In episode six, we talked to our contributor (and certified Investment Adviser Representative) Elena Forsythe about millennial spending habits. We examine the claim that millennials spend too much money on avocado toast, discuss what it takes to save up enough money for a house, and talk about some other demographic trends that have the millennial generation aging in a different way than previous generations.
In episode 5, we sit down with Carly Hubbard, owner and manager of Rough Draft, a Michigan coffeehouse and cocktail bar. We talk about the stresses of owning and operating a restaurant, the importance of being brave enough to leave your comfort zone, the food culture of Michigan, and the unfortunate ubiquity of the fern in latte art. Join the conversation with us on Twitter or Instagram!
In this episode, we talk with contributor Miriel Reneau about the joys and challenges of parenting, especially when one of your children has a genetic condition with an uncertain prognosis. Miriel shares some great insights on marriage, faith, and family life as she and her husband have helped their daughter through a challenging last year. It's a great conversation and definitely worth a listen--let us know your thoughts on Instagram, Twitter, or Facebook!
In the first roundtable episode of season six, we sit down with Ishan Nath and Kevin Beauchemin to discuss interesting articles we've collected from around the web. In the course of our conversation, we dissect the 2016 election (and broader voter behavior), discuss the importance of political norms in ancient Rome, and talk about the prevalence of anxiety in America and how we can calm our nerves (hint: it's not the fidget spinner).
The articles we discuss include:
- "The mystery of the 2016 election was its normalcy" by Ezra Klein
- "Liberal-Conservative Divide -- Americans Self-Segregate Culturally" by David French
- "Roman Fever" by Rob Goodman
- "Prozac Nation is Now the United States of Xanax" by Alex Williams
- "The Nature Fix: The Three-Day Effect" by Florence Williams
In episode 2 of season 6, we sit down with Brian Brown, principal and founder of Narrator, author and editor at Humane Pursuits, and founder of the Anselm Society, to discuss the importance of cultivating imagination through storytelling and the arts. Brian also shares his favorite cocktail recipe and his top three book picks. But first we have a chat about our (joint) contemporary preoccupations!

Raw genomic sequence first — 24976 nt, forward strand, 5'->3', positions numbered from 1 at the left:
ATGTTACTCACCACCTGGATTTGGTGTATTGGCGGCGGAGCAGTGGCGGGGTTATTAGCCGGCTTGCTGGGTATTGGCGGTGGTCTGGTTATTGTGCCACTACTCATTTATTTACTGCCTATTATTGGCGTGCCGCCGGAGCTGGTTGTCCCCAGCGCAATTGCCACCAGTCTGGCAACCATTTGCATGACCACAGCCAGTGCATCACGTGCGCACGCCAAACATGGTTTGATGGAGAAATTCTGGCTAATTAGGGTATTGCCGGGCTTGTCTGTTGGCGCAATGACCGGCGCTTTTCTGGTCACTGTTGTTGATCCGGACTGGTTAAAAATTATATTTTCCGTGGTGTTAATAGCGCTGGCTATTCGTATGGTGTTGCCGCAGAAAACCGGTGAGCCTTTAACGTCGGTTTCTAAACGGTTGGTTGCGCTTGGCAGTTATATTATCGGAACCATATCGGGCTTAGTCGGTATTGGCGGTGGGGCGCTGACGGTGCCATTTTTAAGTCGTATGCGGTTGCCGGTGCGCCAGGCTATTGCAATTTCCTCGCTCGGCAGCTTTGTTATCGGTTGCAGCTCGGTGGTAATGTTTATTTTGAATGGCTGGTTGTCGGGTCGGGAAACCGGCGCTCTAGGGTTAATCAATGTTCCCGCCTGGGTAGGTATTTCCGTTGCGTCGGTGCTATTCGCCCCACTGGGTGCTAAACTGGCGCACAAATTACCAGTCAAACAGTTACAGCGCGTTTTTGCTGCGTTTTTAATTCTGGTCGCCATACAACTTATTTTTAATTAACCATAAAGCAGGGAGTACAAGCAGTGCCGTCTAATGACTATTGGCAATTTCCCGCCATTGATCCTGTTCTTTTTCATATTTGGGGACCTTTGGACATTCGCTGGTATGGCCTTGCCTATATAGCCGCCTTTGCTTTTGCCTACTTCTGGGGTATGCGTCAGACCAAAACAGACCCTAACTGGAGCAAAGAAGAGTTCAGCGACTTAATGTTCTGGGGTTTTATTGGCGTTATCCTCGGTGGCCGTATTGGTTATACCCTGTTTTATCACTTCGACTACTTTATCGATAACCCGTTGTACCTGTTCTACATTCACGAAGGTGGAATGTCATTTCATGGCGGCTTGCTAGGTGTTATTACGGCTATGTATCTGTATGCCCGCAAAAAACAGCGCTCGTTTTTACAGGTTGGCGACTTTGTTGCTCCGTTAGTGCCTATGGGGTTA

In the first episode (!) of our sixth season, we sit down with longtime contributors Jordan and Catherine Short to talk about personality typing, especially through the Myers-Briggs Type Indicator and the Enneagram. Along the way, we learn that Zac is terrible at guessing personality types, Jordan has been blessed with an uncanny ability to intuit the birth order of strangers, Catherine has something in common with both Judge Judy and Sonia Sotomayor, and Sally is basically Hermione Granger. We also talk about shows and movies that we're looking forward to watching this summer. It's a lot of fun and a great start to a new season of Vernacular!
In the final installment of season 5, we discuss the last selection in the Vernacular Book Club: Being Mortal: Medicine and What Matters in the End by Harvard surgeon and New Yorker writer Atul Gawande. As the title implies, Gawande's book draws from his experience as a clinician and researcher to wrestle with some of the weightest questions of life: what does it mean to live well? What is it to die? How do we balance our twin desires to live life to the fullest and to the longest? Join us for a great discussion on these questions and more, and join the conversation on Instagram, Twitter, or in the comments below!
When Emily Esfahani Smith joined us in Season 2, she gave us a sneak preview of the book that she was working on, and how she believed that finding meaning in your life came down to four "pillars": belonging, purpose, storytelling, and transcendence. In episode 4 of season 5, we continue the Vernacular Book Club with a discussion of Emily's finished work, The Power of Meaning: Crafting a Life That Matters. Susan Cain, author of Quiet (our first book club title), calls Emily's book "a life-transforming experience." We dive a little bit more into this "pillars" framework, exploring the merits of the approach and discussing whether or not it is the best way to conceive of meaning. Join us for a discussion that involves a lot of the fun anecdotes in Emily's book, and join the conversation here, here, here, or in the comments! Check out our blog for extra content.